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World Wide Fraud: The film that WWF does not want you to see

  • By Subir Ghosh
  • Date: November 19, 2011
  • Updated: November 19, 2011
A farmer sows soy in the Pergamino district of the Buenos Aires province October 29, 2010.

The World Wildlife Fund (WWF) is not just an environmental group — it is a monolith. It is also a big brand. And like all big corporate brands, it manages its media coverage quite well. There's so much of positive stories there to be read in the print media or seen on television, that you don't even know that there's a dark underbelly somewhere. Things, in fact,are so murky that your faith in the hitherto thought of as venerable NGO will stand shaken. Probably, for good.

Just as most negative stories of corporates are usually found only in the alternative media space, so are such reports about media-savvy organisations like WWF. The first time that major aspersions were cast on WWF was two years back when an article in The Ecologist made a scathing attack on the organisation for sitting at the table with the likes of Monsanto and Cargill. It was accused of going too far in trying to please multinationals.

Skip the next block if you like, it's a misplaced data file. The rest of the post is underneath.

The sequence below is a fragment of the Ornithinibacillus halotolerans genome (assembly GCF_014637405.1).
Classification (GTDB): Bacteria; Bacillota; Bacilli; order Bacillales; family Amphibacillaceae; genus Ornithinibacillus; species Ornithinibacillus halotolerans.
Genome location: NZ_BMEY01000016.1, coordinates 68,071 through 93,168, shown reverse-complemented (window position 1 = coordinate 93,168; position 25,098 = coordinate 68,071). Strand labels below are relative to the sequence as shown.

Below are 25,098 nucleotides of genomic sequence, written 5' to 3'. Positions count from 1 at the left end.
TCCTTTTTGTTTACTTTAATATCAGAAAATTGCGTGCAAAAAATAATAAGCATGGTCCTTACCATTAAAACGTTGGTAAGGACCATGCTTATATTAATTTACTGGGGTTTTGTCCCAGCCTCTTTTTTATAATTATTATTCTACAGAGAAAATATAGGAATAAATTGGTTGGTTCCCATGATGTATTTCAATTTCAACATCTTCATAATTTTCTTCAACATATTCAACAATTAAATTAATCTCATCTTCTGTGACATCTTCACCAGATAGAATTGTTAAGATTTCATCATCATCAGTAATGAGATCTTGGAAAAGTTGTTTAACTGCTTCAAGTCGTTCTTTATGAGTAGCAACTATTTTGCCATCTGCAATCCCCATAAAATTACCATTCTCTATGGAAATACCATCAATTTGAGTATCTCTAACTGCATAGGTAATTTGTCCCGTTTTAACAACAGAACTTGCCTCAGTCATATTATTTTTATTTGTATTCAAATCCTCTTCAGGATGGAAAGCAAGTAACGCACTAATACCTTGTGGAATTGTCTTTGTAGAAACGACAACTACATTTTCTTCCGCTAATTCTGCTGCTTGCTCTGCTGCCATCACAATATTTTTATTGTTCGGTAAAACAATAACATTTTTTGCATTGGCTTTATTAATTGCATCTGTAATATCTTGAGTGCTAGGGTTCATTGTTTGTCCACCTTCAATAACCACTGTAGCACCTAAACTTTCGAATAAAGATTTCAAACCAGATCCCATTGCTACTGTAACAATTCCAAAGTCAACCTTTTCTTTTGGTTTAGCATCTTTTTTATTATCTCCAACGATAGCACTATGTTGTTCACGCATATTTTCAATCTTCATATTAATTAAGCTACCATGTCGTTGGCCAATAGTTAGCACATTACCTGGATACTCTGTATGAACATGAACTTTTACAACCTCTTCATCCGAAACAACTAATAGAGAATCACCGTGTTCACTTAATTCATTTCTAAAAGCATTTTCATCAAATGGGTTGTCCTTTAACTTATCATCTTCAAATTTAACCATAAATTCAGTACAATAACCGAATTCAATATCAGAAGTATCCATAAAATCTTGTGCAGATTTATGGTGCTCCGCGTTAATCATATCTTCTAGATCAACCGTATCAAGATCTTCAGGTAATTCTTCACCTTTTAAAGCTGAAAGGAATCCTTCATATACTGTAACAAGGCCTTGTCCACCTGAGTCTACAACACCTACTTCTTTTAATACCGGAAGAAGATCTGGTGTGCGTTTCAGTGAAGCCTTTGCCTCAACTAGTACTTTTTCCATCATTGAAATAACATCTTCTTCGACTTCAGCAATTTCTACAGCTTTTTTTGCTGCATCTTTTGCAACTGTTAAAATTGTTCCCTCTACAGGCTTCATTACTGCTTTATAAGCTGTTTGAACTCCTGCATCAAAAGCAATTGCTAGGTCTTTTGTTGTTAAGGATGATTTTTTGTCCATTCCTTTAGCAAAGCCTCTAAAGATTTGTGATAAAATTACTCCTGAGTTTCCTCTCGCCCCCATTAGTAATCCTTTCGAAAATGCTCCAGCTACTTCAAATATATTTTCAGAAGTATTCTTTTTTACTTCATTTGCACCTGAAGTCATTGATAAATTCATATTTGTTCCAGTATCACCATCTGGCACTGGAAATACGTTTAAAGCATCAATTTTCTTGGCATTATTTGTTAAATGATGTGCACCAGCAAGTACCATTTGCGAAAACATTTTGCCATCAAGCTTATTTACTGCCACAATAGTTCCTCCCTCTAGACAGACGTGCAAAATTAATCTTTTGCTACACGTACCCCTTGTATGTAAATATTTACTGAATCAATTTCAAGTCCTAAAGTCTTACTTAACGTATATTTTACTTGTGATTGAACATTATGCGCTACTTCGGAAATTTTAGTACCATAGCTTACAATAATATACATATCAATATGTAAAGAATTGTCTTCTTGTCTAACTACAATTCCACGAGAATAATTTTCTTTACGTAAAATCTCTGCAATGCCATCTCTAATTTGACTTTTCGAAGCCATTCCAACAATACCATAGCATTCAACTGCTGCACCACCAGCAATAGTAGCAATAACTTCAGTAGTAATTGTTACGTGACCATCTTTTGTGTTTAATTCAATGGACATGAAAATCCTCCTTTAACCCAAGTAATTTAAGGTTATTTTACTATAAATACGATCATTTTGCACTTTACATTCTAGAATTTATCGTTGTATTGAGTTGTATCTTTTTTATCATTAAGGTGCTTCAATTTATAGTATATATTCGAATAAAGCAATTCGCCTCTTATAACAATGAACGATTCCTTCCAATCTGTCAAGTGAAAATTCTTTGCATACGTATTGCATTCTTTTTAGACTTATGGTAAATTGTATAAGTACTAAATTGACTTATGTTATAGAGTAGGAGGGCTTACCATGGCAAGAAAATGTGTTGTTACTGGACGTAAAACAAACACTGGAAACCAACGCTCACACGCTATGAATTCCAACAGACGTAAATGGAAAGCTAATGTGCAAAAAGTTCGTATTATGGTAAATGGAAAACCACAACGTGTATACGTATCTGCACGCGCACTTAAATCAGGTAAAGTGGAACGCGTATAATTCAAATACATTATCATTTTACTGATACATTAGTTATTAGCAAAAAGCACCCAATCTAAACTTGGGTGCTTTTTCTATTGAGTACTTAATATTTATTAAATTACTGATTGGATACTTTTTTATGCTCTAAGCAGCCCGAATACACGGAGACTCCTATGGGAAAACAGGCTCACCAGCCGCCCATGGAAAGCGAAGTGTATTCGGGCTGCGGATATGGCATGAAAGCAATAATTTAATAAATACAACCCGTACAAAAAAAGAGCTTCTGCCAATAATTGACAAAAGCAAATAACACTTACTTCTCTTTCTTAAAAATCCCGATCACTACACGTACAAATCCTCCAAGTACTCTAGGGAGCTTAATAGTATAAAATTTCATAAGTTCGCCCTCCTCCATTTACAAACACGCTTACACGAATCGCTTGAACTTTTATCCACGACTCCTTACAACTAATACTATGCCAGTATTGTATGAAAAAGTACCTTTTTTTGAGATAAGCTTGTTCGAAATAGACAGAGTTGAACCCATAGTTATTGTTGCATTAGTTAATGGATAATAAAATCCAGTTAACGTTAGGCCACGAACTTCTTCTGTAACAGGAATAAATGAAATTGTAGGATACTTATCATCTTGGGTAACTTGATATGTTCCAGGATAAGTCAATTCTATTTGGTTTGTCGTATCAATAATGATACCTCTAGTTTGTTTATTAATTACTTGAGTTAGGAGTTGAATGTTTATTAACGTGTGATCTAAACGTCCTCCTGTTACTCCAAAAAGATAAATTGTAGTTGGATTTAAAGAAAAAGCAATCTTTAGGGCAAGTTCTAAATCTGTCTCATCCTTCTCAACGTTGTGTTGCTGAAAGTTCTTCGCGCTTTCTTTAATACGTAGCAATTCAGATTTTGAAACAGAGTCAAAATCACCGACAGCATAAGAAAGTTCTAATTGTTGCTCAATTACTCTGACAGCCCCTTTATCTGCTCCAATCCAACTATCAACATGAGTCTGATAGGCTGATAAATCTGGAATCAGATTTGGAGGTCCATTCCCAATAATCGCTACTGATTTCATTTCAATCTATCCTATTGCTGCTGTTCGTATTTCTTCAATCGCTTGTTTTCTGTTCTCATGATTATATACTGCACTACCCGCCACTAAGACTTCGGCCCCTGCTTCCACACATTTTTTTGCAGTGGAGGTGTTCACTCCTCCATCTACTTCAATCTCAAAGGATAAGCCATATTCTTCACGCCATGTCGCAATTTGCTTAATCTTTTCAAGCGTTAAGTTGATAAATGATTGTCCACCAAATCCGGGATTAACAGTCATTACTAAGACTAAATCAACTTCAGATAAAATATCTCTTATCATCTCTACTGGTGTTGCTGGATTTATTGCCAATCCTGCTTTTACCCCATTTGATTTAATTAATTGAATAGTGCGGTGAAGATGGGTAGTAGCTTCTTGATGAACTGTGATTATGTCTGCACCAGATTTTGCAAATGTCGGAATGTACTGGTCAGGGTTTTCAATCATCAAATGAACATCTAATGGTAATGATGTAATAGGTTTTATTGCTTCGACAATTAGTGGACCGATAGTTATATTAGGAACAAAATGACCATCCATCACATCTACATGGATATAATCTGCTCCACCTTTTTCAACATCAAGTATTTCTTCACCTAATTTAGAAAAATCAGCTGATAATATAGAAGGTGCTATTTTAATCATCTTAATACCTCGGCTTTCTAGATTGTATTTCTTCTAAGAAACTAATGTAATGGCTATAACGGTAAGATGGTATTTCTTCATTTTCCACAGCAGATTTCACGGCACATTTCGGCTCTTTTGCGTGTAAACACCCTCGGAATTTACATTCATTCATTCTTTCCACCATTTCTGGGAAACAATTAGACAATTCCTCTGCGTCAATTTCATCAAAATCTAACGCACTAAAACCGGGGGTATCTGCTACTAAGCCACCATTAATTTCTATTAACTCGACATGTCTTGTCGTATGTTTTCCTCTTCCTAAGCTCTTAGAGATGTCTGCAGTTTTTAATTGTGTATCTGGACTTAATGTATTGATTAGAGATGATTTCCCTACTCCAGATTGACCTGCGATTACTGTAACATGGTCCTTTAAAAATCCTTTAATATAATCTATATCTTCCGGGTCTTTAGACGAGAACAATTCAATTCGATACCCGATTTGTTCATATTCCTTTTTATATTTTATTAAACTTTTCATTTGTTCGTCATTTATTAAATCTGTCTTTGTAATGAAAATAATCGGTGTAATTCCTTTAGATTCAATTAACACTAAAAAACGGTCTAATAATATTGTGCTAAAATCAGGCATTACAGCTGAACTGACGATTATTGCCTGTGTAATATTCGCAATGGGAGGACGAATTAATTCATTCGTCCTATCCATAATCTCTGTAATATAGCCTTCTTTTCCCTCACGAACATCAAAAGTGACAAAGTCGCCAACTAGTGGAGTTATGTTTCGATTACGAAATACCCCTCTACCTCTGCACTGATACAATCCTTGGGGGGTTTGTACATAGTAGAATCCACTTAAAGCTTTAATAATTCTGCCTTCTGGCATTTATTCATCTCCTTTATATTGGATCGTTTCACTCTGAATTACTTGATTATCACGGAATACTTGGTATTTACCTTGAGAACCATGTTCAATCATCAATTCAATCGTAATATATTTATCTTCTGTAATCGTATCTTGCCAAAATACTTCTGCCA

In June 2011, a film by Wilfried Huismann, The Silence of the Pandas, targeted the WWF, the largest, most trusted, and best-funded environmental “protection” organisations in the world. The charge against WWF was simple: its reputation does not live up to its actions, however, which greenwash industries that are destroying the environment as well as indigenous cultures.

Today, WWF is the most influential lobby for the environment in the world. Thanks largely to its excellent contacts in both the political and industrial spheres. Behind this eco-facade, the film uncovered explosive stories from all around the world. Stories of displaced peoples, cleared rainforests and the huge moneymaking industry that is the WWF's green seal of approval. The documentary follows the donations.

The 45 minute film was broadcast on German public TV channel ARD on June 28. It prompted a denial by WWF. But that was all that you got to see or read. There were hardly any reviews worth reading anywhere. The allegations have been blacked out from the mainstream media. Both Mosanto and WWF are extremely powerful and infulential organisations. And they are in bed together.

You can watch the film in four parts:

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